The Effect ofa Mechanical Force on theThermodynamics and Kinetics ofthe Protein Unfolding Reaction

Relax Your Mind

Relaxation Techniques

Get Instant Access

Considerations from ^ermodynamics and Statistical Mechanics: Equilibrium vs. Nonequilibrium Unfolding

Classical thermodynamics (equilibrium thermodynamics or "thermodynamics" for short) deals with quasistatic processes, which are idealized, "infinitely slow" processes that can be approximated in practice by performing them "very slowly." ttus, thermodynamics is not concerned with the rate at which a process takes place (i.e., kinetics). Time-dependent thermodynamic processes are studied by nonequilibrium thermodynamics. In quasistatic processes the system often goes through a sequence of states that are infinitesimally close to equilibrium, in which case the process is typically reversible, ttus, technically, "quasistatic" and "reversible" are different terms, not synonyms as they are sometimes treated in the literature. Whereas reversible processes are almost always quasistatic (only two exceptions are known at present: superfluidity and superconductivity), the converse is not always true. Similarly, nonequilibrium processes are usually irreversible. In single-molecule mechanics, the overlapping of the force-extension curves for pulling and relaxation is normally taken, in a first approximation, as a hallmark of thermodynamic reversibility for the conditions of the experiment (although, strictly speaking, curve overlapping is only a necessary but not a sufficient condition). On the other hand, the existence of different curves, i.e., hysteresis, is a sensitive indicator of the irreversibility for the process. In contrast to thermodynamics, which deals with systems composed of large molecular populations from a macroscopic point of view (i.e., "large scale"), statistical mechanics approaches these systems from a microscopic perspective (meaning atomic scale in the physicist's jargon), which in our case typically means single molecules.

Studies on the mechanical unfolding of RNA have shown that the breaking of the secondary structure elements of RNA occurs close to thermodynamic equilibrium (this also being a reversible process), within the millisecond to second times-cales of the experiment (i.e., the molecule follows the same force-extension curve upon stretching as relaxation). In contrast, breaking of the more complex tertiary structure is often a nonequilibrium process (and is also irreversible on the timescale of the experiment), in which interactions equilibrate over a slower timescale and, therefore, the pulling-relaxation cycle presents hysteresis. Because the distance to the transition state is often shorter in tertiary interactions than in secondary structures, they tend to be brittle, breaking at high forces and after small deformations. In contrast, secondary interactions are compliant, breaking at low forces and after large deformations (Bustamante et al. 2004).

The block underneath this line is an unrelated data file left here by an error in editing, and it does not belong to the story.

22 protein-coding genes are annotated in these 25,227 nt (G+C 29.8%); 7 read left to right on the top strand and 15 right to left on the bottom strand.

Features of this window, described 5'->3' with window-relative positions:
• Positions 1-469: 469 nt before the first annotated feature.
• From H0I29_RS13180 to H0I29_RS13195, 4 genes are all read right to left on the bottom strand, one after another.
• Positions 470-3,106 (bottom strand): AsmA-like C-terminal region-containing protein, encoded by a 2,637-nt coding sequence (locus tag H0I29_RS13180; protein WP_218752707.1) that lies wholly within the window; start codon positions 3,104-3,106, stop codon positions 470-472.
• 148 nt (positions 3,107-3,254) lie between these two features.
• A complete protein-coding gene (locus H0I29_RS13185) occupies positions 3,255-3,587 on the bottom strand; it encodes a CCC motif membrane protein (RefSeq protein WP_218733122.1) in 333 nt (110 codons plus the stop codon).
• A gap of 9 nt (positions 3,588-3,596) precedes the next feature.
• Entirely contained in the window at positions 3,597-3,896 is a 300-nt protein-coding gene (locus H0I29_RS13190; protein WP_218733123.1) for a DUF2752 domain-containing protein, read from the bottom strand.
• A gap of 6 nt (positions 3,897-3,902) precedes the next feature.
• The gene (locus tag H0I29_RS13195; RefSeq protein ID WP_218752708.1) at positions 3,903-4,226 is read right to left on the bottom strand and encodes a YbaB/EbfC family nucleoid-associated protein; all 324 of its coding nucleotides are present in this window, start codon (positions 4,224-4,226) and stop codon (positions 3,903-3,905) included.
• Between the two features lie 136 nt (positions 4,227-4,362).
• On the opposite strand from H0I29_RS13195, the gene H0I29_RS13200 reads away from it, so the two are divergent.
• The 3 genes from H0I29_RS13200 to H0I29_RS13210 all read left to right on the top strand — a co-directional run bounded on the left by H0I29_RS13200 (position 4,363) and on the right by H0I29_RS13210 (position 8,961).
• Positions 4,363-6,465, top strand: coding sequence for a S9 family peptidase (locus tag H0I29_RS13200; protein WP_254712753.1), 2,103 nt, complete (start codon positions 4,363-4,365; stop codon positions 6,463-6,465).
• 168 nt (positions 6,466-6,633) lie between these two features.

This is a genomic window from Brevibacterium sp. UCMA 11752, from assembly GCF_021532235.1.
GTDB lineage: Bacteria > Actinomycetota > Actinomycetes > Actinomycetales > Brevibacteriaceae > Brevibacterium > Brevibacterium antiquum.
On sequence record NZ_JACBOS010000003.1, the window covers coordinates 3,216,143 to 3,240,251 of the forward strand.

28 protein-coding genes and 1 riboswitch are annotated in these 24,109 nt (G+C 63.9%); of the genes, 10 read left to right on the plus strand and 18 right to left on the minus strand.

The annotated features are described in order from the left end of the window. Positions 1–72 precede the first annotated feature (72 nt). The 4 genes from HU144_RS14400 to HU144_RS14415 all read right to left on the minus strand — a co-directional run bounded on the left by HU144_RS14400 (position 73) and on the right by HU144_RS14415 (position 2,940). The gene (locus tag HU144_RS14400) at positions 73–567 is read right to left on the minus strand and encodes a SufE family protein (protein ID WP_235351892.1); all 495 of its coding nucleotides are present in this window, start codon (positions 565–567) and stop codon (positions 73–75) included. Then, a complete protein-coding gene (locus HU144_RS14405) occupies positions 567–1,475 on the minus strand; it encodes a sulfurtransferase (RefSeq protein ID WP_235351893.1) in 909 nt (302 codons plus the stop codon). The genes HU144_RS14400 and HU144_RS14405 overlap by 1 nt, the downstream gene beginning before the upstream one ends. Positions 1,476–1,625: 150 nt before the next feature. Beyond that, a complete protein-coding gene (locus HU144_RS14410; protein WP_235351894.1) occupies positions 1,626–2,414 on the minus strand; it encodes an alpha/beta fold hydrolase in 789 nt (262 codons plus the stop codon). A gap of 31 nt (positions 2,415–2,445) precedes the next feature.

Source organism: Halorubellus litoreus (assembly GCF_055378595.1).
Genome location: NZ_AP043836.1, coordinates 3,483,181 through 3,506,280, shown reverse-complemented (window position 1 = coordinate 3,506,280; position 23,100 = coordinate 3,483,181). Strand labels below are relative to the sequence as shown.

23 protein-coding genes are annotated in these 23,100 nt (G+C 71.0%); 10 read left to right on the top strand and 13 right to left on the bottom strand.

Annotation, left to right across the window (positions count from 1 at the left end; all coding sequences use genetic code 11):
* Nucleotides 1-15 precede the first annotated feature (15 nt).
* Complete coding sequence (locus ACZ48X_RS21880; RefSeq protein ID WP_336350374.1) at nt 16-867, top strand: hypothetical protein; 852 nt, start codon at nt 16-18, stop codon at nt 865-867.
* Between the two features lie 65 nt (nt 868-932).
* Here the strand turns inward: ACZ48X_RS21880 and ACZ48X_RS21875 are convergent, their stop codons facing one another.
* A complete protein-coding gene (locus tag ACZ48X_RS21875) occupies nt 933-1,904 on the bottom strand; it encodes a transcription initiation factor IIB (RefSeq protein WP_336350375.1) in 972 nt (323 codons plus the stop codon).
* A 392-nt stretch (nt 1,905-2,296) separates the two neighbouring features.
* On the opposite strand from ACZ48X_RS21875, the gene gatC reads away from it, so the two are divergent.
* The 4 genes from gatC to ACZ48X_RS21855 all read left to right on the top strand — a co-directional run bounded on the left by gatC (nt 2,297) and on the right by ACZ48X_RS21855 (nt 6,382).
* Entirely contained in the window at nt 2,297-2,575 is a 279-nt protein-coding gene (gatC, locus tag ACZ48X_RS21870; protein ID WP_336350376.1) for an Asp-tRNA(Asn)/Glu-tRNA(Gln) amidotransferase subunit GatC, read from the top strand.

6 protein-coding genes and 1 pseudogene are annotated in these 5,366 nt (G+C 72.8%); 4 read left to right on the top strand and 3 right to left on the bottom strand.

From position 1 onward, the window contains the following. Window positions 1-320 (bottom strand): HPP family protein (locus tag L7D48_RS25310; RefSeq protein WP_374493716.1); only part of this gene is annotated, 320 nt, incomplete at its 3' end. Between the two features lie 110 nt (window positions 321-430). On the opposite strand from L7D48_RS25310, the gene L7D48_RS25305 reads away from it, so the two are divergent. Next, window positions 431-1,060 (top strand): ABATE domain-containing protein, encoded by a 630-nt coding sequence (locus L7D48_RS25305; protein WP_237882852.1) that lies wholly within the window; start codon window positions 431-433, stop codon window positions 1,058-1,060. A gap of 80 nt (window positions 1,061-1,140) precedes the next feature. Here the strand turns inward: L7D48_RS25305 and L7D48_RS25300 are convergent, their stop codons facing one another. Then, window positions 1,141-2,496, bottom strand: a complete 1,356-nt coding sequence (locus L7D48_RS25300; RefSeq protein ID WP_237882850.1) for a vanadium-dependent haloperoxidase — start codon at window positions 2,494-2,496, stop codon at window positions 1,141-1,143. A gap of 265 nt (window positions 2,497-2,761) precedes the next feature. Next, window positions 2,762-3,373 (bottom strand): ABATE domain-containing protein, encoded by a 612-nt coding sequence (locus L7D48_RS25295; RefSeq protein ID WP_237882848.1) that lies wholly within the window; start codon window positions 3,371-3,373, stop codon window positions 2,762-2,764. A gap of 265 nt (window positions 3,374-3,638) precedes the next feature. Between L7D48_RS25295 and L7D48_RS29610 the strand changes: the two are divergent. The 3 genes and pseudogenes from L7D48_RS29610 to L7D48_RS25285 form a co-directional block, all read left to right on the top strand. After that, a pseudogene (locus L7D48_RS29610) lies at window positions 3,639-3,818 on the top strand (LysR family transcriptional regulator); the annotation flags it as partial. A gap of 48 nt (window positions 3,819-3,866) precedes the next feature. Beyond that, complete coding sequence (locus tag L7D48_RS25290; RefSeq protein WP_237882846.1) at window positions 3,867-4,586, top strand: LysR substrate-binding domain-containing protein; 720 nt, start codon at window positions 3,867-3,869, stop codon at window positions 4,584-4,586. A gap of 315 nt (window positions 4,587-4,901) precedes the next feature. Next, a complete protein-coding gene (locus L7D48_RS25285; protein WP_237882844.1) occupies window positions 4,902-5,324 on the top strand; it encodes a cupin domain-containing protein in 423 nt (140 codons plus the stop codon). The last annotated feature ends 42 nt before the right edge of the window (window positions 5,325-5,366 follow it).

Manometry Thermodynamics

Fig.8.6. Thermodynamics and kinetics of forced protein unfolding, a Equilibrium and non-equilibrium in protein unfolding-refolding (blue unfolding process, green retraction, pale blue hysteresis). 1 Force-extension curve of a "Hookean" spring such as a cantilever (a macroscopic system). 2 Force-extension curve of an elastomeric protein: elastin. This protein behaves as an entropic spring in equilibrium, showing no hysteresis (adapted from Urry et al. 2002, with per-

Fig.8.6. Thermodynamics and kinetics of forced protein unfolding, a Equilibrium and non-equilibrium in protein unfolding-refolding (blue unfolding process, green retraction, pale blue hysteresis). 1 Force-extension curve of a "Hookean" spring such as a cantilever (a macroscopic system). 2 Force-extension curve of an elastomeric protein: elastin. This protein behaves as an entropic spring in equilibrium, showing no hysteresis (adapted from Urry et al. 2002, with per-

Unlike RNA, in which secondary and tertiary interactions are independent and additive, the unfolding of most proteins seems to be highly cooperative, with the stability of secondary structures depending on their tertiary context. At the typical pulling speeds used in SMFS experiments (approximately 0.5 nm ms_1) there are only a few protein structures that show coincident stretching and relaxation curves (i.e., at thermodynamic equilibrium), ttese proteins are true elastic elements acting as reversible springs that store/restore elastic energy with 100% efficiency and no heat dissipation, ttey include elastomeric proteins (reviewed by Tatham and Shewry 2000) like elastin (Fig. 8.6a, panel 2; Urry et al. 2002), the PEVK and N2B domains of cardiac titin (Li et al. 2001, 2002), and the EH domain of myomesin (Schoenauer et al. 2005). tte myosin II tail is also an elastic protein structure though under experimental pulling conditions the pulling/relaxation curves show some hysteresis because some energy is dissipated as heat, i.e., the pulling process is close to equilibrium (pale blue area in Fig. 8.6a, panel 3, see also Fig. 8.8, Table 8.1; Schwaiger et al. 2002).

Was this article helpful?

0 0
Relaxation Audio Sounds Autumn In The Forest

Relaxation Audio Sounds Autumn In The Forest

This is an audio all about guiding you to relaxation. This is a Relaxation Audio Sounds with sounds from Autumn In The Forest.

Get My Free MP3 Audio


Post a comment